Fast forward to 2025. The annus horribilis, 2020, is in the fairly distant past. The popular esports national championship is taking place—between two powerhouse higher education teams—Google and Microsoft. Just as a century earlier America fixated on the Harvard vs. Yale football game, and later ball throwing contests between top SEC universities known more for football than learning, schools like Alabama and Ole Miss, now the insurgent for profit high tech giants are battling.

Far fetched fiction? Not necessarily. Both Google and Microsoft, along with many other high tech private powerhouses, are moving headlong into teaching employable skills, and certifying vocational competence. Why? For many Americans, traditional higher education is vastly too expensive and too hung up on weird and even threatening left-wing ideology and indoctrination, rather than scholarly dissemination and discovery. Many mostly semi-affluent Americans still want four or five gap years between adolescence and life, provided by residential “colleges” serving the strange triple functions of country clubs, hedonistic party sites, and halls of learning. However, an increasing proportion of the population of our slow growth, aging and debt ridden society are just saying “no” to traditional college.

Non-traditional providers of knowledge, like 2U and Coursera, are reportedly booming, and a few nimble and risk-taking state universities like Purdue (which bought Kaplan’s on-line services, now Purdue Global) and the University of Arizona (which is buying Ashford University) are moving into non-traditional modes of delivery in big ways.

But now the big guns are getting really involved. Google is moving quickly to offer high level vocational training via several Google Career Certificates, short courses (six months or so of training) hosted on Coursera designed to offer a big vocational return at a moderate cost—many initial participants will get scholarships from Google in its effort to quickly achieve critical scale economies. Not to be left out, many of the other big names of high tech loaded with resources and hoards of very bright people are moving in as well. Microsoft, for example, at this writing has a new worth, based on market capitalization, of $1.72 trillion, probably conservatively 25 times that of America’s richest university, Harvard. Even now, several coding academies have been doing well, in some cases charging nothing for instruction in return for a share of the earnings of the graduates.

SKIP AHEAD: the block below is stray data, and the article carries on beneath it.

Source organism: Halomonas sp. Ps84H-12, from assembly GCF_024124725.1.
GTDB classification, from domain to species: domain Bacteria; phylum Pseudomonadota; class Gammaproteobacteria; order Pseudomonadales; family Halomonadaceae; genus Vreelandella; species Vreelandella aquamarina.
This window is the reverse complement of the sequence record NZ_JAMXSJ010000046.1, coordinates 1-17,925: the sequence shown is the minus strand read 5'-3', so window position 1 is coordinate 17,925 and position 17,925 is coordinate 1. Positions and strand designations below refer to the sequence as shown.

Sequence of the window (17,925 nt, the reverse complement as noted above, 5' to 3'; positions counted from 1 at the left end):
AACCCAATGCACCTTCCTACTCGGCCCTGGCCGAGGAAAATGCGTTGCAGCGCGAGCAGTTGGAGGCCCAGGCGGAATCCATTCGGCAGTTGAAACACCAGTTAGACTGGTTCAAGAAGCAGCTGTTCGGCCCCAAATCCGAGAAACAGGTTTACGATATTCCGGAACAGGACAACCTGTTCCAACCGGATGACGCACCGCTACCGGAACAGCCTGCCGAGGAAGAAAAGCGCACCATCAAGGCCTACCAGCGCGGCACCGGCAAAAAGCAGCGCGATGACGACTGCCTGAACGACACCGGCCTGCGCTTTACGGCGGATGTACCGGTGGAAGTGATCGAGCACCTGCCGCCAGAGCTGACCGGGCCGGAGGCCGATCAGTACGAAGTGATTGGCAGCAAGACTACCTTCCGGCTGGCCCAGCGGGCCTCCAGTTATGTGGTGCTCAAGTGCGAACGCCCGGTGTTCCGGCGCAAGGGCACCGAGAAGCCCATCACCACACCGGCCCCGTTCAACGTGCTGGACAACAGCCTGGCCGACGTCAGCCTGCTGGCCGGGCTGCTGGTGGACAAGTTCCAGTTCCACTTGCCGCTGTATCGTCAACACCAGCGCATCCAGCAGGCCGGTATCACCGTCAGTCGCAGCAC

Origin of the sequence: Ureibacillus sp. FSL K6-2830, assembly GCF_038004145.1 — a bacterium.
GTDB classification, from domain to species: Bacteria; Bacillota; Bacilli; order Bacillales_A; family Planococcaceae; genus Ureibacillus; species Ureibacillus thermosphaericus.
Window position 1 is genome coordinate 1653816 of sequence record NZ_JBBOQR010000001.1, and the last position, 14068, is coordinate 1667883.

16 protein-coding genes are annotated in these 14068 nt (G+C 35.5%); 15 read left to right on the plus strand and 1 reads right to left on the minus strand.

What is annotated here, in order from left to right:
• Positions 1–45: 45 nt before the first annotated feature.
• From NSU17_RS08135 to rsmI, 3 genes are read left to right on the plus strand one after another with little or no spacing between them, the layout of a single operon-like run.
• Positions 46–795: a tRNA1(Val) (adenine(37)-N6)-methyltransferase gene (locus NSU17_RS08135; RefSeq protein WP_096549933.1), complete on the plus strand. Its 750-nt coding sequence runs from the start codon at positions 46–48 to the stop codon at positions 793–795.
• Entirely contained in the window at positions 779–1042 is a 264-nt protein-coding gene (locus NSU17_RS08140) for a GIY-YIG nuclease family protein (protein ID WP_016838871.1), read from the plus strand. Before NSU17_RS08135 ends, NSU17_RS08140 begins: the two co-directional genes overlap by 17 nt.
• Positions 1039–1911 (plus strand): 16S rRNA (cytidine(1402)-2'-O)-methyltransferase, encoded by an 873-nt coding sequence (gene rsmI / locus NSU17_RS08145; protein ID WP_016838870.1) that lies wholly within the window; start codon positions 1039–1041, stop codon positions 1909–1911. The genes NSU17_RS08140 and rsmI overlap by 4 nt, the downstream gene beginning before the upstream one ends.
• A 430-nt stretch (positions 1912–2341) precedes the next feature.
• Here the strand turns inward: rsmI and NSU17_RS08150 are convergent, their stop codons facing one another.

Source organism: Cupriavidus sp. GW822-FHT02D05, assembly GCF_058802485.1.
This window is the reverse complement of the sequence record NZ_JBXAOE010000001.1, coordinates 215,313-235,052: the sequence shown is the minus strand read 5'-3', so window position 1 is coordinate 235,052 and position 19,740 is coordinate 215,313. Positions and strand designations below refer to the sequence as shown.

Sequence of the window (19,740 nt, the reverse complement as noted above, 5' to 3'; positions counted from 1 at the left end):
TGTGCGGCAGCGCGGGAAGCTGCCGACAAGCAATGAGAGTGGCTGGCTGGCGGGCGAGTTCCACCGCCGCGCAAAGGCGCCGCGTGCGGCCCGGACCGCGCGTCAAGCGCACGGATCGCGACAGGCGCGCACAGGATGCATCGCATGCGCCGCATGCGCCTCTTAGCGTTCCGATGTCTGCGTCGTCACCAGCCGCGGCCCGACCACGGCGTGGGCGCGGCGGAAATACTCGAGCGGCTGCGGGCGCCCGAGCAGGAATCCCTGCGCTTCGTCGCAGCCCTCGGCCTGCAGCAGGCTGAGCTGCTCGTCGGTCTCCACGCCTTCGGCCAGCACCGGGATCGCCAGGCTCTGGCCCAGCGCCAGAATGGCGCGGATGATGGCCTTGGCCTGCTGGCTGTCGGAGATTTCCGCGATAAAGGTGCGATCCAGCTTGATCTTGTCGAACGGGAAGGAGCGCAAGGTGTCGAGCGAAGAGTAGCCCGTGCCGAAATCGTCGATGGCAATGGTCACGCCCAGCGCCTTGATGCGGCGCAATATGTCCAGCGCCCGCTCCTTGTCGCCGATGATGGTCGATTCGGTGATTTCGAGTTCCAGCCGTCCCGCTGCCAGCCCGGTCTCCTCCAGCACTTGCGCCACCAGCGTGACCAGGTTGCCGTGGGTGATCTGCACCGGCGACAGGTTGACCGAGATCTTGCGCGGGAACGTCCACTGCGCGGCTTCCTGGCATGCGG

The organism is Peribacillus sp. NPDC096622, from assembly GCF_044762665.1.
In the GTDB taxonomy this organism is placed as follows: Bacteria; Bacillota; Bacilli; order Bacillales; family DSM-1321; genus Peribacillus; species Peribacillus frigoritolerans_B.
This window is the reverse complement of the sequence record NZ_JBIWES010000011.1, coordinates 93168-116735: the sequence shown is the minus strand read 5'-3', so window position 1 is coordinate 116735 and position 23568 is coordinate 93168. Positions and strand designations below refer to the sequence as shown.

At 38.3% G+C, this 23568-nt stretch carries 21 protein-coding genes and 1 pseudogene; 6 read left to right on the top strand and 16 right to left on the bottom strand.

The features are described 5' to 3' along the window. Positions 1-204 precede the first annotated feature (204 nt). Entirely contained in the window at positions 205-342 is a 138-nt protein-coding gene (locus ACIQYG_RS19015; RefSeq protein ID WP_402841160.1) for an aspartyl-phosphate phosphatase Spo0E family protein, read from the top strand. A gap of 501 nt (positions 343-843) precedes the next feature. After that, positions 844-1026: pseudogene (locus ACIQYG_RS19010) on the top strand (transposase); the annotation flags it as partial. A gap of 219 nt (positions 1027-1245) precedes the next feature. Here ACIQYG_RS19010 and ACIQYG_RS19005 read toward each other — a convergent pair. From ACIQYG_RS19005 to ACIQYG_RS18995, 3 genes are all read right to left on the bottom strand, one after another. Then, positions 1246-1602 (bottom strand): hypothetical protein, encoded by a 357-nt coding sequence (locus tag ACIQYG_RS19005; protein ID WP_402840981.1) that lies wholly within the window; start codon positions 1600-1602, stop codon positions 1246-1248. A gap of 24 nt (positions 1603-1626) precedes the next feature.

Let’s do some forecasting (something economists do poorly). Let’s use an automotive analogy. In a few years, we will have perhaps 200 truly Lexus/Mercedes type universities and residential colleges doing the triple functions described above. We will have a few hundred mostly public Chevy/Ford/Honda type schools struggling to do what Harvard, Claremont McKenna, etc. do. We will have, figuratively, intensive care rooms and cemeteries filled with dying/dead minor league state universities and private schools. And we will have Amazon, Google, Microsoft, Facebook, Apple and undoubtedly some other agile new providers. The community colleges may get brutalized in the process.

The accreditation agencies that kept competition down and perceived undesirable riffraff out will be measurably weakened; the smart and savvy Mother Superior of Accreditation, Judith Eaton, president of the Council of Higher Education Accreditation, smartly just retired, ahead of the deluge. Meanwhile, new ways of certifying competence, perhaps something like my oft-proposed National College Equivalence Examination, will be created, as employers discover the 75% or even 100% wage premium that they have been paying for college degrees is too much, and that diplomas are an obscenely expensive screening device. Already some are dropping mindless degree requirements for jobs.

I am only about 50% sure about all of this, but given my age and life expectancy, I can afford to take prognostication risks even as I prudently no longer buy green bananas or completely fill my gas tank. The Democratic Party derives a good deal of income and many of its ideas from the academy, and if it totally takes over the federal government, it may succeed in dramatically increasing subsidies to traditional higher education and putting barriers up against the new competition, such as by anti-trust suits trying to break up Google and Amazon and other regulatory barriers against those engaging in mortal sins like trying to make profits from American desires for more knowledge and discovery.